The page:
ByJennifer Schwartz, writer at Creators.co
Writer, bookworm, I cry over people who don't exist and I'm still waiting for my Hogwarts letter.
Jennifer Schwartz

There is no doubt a lot of lackluster horror out there these days, offering nothing but cheap jump-scares, mindless carnage and characters dumber than dirt. If you’re sick of these tricks, you might be searching for films that are of similar caliber to the highly-praised intellectual and inventive horrors of recent years such as The Babadook, It Follows or A Girl Walks Home at Night to set this mood this October.

Fortunately for you, other equally smart and original horror films do exist out there that may have just slipped under your radar. These horror gems are usually adored by critics, yet for whatever reason may still remain somewhat obscure — and in some cases, even misunderstood by viewers if the story is conceptually different from the formulaic trash we usually pay to see in theaters.

Even though you may not have been able to see these horror films at a cinema near you, they are conveniently available to stream right now from the comfort of your home. In no particular order, here are 10 smart (and underrated) horror films, and why you need to give them a watch this October.

10. 'The Devil’s Candy'

'The Devil's Candy' [Credit: IFC Midnight]
'The Devil's Candy' [Credit: IFC Midnight]

From Australian filmmaker Sean Byrne, The Devil's Candy opens with artist Jesse Hellman (Ethan Embry) having just bought his wife and fellow metal-head young daughter a beautiful dream house in the countryside — despite hearing it has a rather murderous past — because the price was just too damn good. But when Jesse starts hearing strange voices in his head and his paintings become inexplicably more and more disturbing, he realizes he’s made a grave mistake and has exposed his family, specifically his daughter, to a terrible evil.

Why it's so smart: The Devil's Candy cleverly uses metaphors for "selling your soul" and flips all of the most infuriating horror movie clichés on their heads. With over-arching themes of commitments vs. temptations and the fine-line between being inspired and being possessed, this story is ultimately about the trials of parenting.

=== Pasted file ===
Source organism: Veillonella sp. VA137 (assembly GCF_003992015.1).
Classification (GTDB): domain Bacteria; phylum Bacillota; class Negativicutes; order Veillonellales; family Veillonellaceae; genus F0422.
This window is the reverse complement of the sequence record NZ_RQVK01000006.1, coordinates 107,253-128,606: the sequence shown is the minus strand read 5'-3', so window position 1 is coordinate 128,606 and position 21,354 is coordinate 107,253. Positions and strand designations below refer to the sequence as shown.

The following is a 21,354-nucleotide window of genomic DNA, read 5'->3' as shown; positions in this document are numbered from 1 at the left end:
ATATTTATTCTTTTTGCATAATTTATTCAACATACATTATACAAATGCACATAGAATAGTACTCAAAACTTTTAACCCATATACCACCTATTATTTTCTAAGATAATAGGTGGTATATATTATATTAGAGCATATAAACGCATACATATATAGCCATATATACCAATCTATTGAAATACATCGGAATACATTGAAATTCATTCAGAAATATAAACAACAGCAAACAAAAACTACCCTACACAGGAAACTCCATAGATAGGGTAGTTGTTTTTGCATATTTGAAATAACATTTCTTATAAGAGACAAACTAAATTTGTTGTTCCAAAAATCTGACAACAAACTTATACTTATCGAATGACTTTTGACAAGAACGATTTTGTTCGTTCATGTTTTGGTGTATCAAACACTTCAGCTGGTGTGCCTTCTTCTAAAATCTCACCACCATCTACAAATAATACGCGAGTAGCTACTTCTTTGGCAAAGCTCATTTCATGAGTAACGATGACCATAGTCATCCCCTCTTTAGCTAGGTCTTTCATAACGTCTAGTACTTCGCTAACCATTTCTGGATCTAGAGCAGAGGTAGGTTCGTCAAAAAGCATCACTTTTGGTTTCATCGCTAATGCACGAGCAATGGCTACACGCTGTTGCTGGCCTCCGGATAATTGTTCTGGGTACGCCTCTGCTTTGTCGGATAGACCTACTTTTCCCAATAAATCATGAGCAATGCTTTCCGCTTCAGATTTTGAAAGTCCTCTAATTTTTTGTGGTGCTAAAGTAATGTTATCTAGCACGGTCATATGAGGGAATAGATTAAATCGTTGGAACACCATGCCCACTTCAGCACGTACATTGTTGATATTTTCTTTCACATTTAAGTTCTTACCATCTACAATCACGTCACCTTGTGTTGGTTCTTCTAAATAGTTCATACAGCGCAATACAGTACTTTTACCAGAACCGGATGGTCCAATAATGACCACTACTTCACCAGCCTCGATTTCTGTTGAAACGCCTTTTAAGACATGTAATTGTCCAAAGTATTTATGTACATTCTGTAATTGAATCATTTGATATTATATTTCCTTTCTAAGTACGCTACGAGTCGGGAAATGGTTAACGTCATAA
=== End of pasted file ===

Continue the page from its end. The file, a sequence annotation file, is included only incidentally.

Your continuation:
Tomatometer: 92%

Year Released: 2017

Watch on: Amazon, Netflix, iTunes, Vudu

9. 'Honeymoon'

'Honeymoon' [Credit: Magnolia Films]
'Honeymoon' [Credit: Magnolia Films]

Newlyweds Paul (Harry Treadaway) and Bea (Rose Leslie) decide to defy the norm and honeymoon at a remote lakeside cabin. The secluded location makes for a romantic getaway for the lovebirds, until one night Bea disappears into the woods and a frantic Paul discovers her naked and in a sleep-like trance. Paul's fears only worsen when his bride starts acting forgetful and her behavior turns increasingly bizarre, leading him to believe something truly malevolent took place in the woods that night.

Why it's so smart: From director Leigh Janiak, Honeymoon is a rare intellectual horror that begs the question: how well do you really know the person you married? Instead of spitting out cliche frights the viewer can quickly recover from, this film gradually builds on paranoia and a suffocating atmosphere and does not let up. It is an original story that presents its horror in an understated, yet severely disturbing nature you won't soon forget.

Tomatometer: 73%

Year Released: 2014

Watch on: Netflix, iTunes, Vudu

8. 'Stake Land'

'Stake Land' [Credit: IFC Midnight]
'Stake Land' [Credit: IFC Midnight]

From director Jim Mickle, Stake Land is a surprisingly emotional story of an apocalyptic country devastated by vampires. Nick Damici co-writes and stars as a John Wayne-inspired vampire hunter called “Mister” who travels across the barren wastelands with his young protégé in training, Martin (Connor Paulo), in search of “New Eden” — a sanctuary where vampires have not yet overtaken.

Why it's so smart: For an incredibly low-budgeted indie film, Stake Land offers one of the most creative and truly terrifying takes on the vampire in years — featuring a religious cult that actually wants the vampires to take over. However, the real horrors of this film work because of your investment in the characters and their harrowing story.

Tamatometer: 75%

Year Released: 2010

Watch on: Amazon, Netflix, iTunes, FandangoNow, Vudu

7. 'The House Of The Devil'

'The House of the Devil' [Credit: Magnet Releasing]
'The House of the Devil' [Credit: Magnet Releasing]

Strapped for cash, sophomore college student, Samantha (Jocelin Donehue), takes up a babysitting gig in order to make rent for her new apartment. When she arrives at the old mansion on the listing, she learns the homeowners essentially tricked her — there are no kids, and she misleadingly was hired to house-sit while a sickly old woman hangs out upstairs. This is slightly concerning, but Samantha is tempted by the $400 she can earn just from watching TV for a few hours. As you might suspect, nothing good is to come of this situation.

Why it's so smart: Dedicated to its 80’s retro styling, The House of the Devil is a 2009 indie horror film directed by Ti West that gives a clever homage to the tried and true babysitter horror. Stick with this one; it’s a slow-burn, tension-filled climb to an all hell-breaks-lose kind of climax.

Tomatometer: 86%

Year Released: 2009

Watch on: Amazon, Netflix, iTunes, FandangoNow, Vudu

6. 'Creep'

[Credit: Sony Pictures]
[Credit: Sony Pictures]

Creep is a found footage film about a videographer named Aaron (Patrick Brice) who answers a Craigslist ad to shoot a video diary in a secluded mountain town. There’s no denying his client Josef (Mark Duplass) is a little…eccentric, but after several hours of filming, Aaron begins to question the motives of the man in front of the camera.